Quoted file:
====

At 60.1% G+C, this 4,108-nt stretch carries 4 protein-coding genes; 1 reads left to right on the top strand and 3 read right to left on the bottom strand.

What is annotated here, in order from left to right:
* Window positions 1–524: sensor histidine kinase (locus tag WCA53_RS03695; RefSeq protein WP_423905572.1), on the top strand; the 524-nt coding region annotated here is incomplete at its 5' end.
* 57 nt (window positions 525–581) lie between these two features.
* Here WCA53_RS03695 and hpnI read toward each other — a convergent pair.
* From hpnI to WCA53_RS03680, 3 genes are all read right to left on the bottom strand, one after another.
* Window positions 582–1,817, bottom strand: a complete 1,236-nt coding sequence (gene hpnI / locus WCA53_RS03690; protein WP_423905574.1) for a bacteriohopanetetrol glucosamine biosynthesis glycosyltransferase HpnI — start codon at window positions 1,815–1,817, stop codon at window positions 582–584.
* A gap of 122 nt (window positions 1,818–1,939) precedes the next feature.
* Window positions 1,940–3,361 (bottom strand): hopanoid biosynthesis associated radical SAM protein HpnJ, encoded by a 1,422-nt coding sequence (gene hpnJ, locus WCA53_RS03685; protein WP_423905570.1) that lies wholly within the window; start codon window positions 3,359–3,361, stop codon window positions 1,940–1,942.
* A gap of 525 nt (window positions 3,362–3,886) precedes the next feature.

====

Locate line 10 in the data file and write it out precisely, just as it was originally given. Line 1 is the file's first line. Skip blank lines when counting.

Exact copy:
* A gap of 525 nt (window positions 3,362–3,886) precedes the next feature.